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Recent Projects

Viewing recent projects in Climate and Energy Policy
  • Update on Letter-Grade Fuel Efficiency Labels

    Today, the EPA and DOT announced new fuel-efficiency labels for cars. The new stickers will give shoppers detail on the environmental elements of vehicles—miles per gallon, greenhouse gas ratings and smog emissions.

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  • Letter to FCC On Creation of Trust Fund for Public Media

    Today, Policy Integrity sent a letter to the Federal Communications Commission (FCC) on Obama’s plan for voluntary incentive auctions of noncommercial broadcast television spectrum. This plan would permit the FCC to conduct incentive-based auctions of unused broadband spectrum, making more airwaves available for wireless broadband services to prevent network congestion amid shooting demand for services such as mobile web surfing.

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  • Letter to Obama Officals on the Social Cost of Carbon

    Policy Integrity, along with a group of environmental organizations, sent a letter to government officials urging the Administration to fulfill its commitment to updating the Social Cost of Carbon (SCC) value to reflect improving science and economic understanding of climate change and its effects on society. Doing so can communicate to the public important information about the benefits of greenhouse gas reductions and show how the Administration frames the climate change issue and the values it brings to decision-making.

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  • 2011 Heavy-Duty Trucks Rule Cover

    2011 Heavy-Duty Trucks Rule

    EPA and NHTSA have taken a crucial step in addressing our greenhouse gas emissions and oil dependency by regulating the fuel efficiency of heavy-duty trucks for the first time. But, there is room for improvement.

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  • Public Comments on Head Start

    Today, Policy Integrity submitted public comments on proposed regulations triggered by recent amendments to the Head Start Act. The revisions are aimed at maximizing the federal program’s impact.

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  • NOAA's Enforcement Practices Cover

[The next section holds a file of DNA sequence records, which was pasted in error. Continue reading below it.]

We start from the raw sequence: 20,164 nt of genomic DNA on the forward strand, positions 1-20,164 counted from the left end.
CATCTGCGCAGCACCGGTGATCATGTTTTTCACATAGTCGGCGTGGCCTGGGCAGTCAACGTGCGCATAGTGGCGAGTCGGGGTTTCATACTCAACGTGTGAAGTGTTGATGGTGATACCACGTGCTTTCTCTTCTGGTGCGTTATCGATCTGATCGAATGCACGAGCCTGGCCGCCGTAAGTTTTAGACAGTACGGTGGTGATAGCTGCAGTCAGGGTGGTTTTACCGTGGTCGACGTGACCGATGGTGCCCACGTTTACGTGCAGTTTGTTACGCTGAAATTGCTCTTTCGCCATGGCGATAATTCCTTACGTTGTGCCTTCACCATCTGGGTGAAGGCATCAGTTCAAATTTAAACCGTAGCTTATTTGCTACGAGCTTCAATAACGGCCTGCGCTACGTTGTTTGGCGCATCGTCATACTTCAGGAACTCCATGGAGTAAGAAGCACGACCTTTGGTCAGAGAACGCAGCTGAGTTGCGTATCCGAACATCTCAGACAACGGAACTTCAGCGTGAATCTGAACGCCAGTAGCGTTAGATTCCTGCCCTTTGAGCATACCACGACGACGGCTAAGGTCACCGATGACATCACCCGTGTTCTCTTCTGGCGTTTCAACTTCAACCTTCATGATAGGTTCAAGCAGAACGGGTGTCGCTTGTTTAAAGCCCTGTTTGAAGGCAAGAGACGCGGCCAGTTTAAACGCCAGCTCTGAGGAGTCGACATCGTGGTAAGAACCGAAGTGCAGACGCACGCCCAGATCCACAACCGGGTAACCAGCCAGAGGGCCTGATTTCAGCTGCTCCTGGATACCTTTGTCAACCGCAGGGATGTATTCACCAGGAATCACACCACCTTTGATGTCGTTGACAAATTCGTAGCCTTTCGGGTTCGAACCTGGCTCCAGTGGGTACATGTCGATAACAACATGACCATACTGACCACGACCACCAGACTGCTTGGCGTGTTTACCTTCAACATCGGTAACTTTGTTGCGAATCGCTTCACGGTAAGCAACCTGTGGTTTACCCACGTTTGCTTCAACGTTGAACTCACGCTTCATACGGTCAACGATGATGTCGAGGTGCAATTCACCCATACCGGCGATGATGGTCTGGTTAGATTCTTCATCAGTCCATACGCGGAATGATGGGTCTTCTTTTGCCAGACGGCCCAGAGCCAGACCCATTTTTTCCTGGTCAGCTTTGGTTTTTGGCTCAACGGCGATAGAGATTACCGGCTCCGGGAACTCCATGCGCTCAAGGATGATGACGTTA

NOAA’s Enforcement Practices

    This regulatory report recommends more economically effective fines that would increase the protection of our nation’s ocean life. It comes in response to a possible shift in NOAA’s policies that could risk a rise in over-fishing. The suggestion is properly calibrated fees combined with more rigorous enforcement that, together, will serve to efficiently deter harm to marine life.

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  • Public comments on Green Labels

    Lately, labels on eco-friendly products have proliferated. It seems like almost everything is marked as “green,” “compostable,” “free of” something, or made with renewable materials. But who makes sure all these items are as gentle on the environment as they say they are?

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  • Public Comments on Fuel Economy Label Revisions

    Recently, the Environmental Protection Agency and the National Highway Traffic and Safety Administration proposed revisions to the labels that auto manufacturers have to put in the windows of their vehicles to let buyers know how much—or how little—gas their cars will guzzle.

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  • Regulatory Change and Optimal Transition Relief Cover

    Regulatory Change and Optimal Transition Relief

    Grandfathering has become a common practice in regulating industries like coal power generation. But it is not clear that phasing out polluting plants is beneficial. The costs of retrofitting existing plants to comply with new standard can be higher than the compliance costs for a new plant. Since the costs of shifting to new technology must be borne at some point, (since granfathering can’t be indefinite) it might be best not to grandfather at all so that society can benefit from lower pollution levels earlier. That’s just one of the arguments examined in this working paper.

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  • Public Comments to EPA and NHTSA on the Economics of CAFE Standards

    In their first notice of intent to propose new fuel economy standards for light-duty vehicles Model Year 2017 and later, EPA and NHTSA ask for comments on their research plan for the coming months and raise crucial questions, such as why the private market does not currently provide for more fuel-efficient vehicles and whether there are any “unidentified additional costs” of fuel-efficient

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